Korean families reunite after being separated since 1950s

About 200 North and South Koreans separated from families since Korean War are finally reuniting this week after six decades of being forbidden from commuting with relatives across border.

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    Some 200 Koreans separated from their families since the Korean War are finally reuniting this week.

    For six decades, most Koreans have been forbidden from sending letters or emails or calling their relatives on the other side of the border.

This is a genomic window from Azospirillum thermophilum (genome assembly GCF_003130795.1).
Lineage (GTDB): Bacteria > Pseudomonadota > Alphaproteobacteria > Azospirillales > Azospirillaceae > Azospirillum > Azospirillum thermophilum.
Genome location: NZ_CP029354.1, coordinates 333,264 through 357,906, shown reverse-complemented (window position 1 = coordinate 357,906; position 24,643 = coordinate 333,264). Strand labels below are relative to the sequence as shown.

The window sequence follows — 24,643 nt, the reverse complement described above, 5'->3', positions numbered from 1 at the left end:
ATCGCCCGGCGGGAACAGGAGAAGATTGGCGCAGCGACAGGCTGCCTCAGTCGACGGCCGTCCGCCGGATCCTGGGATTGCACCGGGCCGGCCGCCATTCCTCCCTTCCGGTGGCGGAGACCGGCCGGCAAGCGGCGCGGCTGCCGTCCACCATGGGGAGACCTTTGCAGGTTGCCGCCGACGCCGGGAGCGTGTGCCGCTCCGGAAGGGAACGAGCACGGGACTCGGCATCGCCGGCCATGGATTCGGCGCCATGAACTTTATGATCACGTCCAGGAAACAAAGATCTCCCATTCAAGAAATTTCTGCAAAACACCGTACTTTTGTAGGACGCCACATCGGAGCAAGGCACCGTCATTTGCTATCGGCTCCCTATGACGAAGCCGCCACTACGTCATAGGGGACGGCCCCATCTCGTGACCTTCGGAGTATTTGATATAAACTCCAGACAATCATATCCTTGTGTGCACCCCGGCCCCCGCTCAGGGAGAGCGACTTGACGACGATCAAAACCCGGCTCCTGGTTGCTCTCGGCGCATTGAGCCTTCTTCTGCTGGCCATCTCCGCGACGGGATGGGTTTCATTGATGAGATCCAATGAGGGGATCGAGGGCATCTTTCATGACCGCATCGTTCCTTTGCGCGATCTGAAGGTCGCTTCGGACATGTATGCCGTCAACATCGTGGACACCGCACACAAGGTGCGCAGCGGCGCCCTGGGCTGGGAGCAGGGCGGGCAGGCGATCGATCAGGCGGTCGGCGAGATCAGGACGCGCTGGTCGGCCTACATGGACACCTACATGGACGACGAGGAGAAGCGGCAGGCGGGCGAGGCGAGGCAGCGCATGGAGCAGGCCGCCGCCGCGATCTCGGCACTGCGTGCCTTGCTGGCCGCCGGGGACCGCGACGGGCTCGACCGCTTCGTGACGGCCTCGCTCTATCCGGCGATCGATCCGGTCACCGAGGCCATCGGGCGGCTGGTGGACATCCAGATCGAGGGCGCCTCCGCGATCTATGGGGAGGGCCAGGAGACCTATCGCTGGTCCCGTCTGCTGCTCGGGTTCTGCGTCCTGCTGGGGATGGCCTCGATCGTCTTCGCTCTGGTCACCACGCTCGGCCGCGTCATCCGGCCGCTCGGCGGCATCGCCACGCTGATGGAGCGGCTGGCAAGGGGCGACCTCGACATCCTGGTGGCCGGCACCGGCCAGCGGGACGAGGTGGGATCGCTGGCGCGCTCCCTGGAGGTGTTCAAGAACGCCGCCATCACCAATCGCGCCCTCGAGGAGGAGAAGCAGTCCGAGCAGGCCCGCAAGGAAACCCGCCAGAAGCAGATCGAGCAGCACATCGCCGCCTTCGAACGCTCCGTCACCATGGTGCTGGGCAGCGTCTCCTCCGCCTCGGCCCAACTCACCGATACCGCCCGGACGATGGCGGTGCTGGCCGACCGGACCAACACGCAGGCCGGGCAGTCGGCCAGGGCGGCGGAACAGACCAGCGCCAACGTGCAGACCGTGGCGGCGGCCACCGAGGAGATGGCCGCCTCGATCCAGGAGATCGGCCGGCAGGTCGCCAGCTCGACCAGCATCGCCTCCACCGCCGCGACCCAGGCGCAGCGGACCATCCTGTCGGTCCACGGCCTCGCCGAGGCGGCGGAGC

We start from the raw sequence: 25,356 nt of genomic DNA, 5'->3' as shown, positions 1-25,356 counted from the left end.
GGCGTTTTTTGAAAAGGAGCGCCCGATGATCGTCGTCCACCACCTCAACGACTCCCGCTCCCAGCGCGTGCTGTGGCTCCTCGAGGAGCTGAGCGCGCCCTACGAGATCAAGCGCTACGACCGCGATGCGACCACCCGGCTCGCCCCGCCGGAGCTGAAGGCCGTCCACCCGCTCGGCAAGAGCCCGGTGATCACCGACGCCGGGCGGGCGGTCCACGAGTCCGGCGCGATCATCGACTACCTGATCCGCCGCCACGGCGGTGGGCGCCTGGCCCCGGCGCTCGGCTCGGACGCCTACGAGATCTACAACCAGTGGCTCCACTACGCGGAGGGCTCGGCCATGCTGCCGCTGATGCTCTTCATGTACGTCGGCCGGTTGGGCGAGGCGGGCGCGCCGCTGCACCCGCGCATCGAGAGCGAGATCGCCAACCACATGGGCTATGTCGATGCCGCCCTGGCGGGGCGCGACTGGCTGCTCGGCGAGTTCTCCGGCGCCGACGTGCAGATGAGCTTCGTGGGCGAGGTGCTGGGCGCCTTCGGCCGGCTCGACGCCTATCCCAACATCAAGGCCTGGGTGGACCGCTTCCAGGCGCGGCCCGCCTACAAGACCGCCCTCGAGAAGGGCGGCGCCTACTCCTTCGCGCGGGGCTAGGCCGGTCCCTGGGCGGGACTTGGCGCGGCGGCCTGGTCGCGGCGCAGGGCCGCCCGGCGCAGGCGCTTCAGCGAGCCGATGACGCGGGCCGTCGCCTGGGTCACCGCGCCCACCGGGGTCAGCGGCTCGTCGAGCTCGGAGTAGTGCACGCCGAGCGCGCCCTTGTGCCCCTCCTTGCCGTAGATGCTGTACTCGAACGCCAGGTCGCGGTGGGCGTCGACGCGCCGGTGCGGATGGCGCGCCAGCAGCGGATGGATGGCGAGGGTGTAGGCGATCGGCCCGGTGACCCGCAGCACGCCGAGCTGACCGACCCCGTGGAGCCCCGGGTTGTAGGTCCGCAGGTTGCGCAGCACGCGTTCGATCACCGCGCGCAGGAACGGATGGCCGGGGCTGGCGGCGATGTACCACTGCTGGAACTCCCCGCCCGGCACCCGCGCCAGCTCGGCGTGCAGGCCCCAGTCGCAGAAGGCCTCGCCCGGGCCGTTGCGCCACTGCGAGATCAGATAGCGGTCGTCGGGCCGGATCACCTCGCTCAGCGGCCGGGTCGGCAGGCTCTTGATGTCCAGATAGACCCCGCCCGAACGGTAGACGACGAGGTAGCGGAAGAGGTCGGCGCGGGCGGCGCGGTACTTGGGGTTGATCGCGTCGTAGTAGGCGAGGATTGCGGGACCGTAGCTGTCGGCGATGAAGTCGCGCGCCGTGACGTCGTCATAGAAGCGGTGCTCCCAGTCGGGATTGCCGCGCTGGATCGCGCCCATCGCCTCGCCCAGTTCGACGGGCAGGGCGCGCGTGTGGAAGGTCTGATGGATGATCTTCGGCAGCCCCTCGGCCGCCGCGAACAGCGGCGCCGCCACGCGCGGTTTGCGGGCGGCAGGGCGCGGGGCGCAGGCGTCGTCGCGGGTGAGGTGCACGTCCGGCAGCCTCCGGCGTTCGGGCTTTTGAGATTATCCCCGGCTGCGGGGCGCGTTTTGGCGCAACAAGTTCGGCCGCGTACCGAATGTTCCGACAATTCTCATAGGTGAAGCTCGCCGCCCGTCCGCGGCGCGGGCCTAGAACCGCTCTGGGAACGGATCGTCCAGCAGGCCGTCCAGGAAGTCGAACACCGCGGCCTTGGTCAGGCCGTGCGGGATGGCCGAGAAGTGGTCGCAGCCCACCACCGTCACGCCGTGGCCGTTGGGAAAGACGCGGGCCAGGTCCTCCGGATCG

Millions of families were separated during the war that ended in 1953. Nearly 133,000 people in the South have applied to meet their relatives.

    Only 57,000 applicants are still alive, and many are in their 80's or older.

    This week's reunion event will be the first of its kind since October 2015.

    Al Jazeera's Paul Chaderjian has the story of one of the 100 people from the South meeting her long-lost loved ones.


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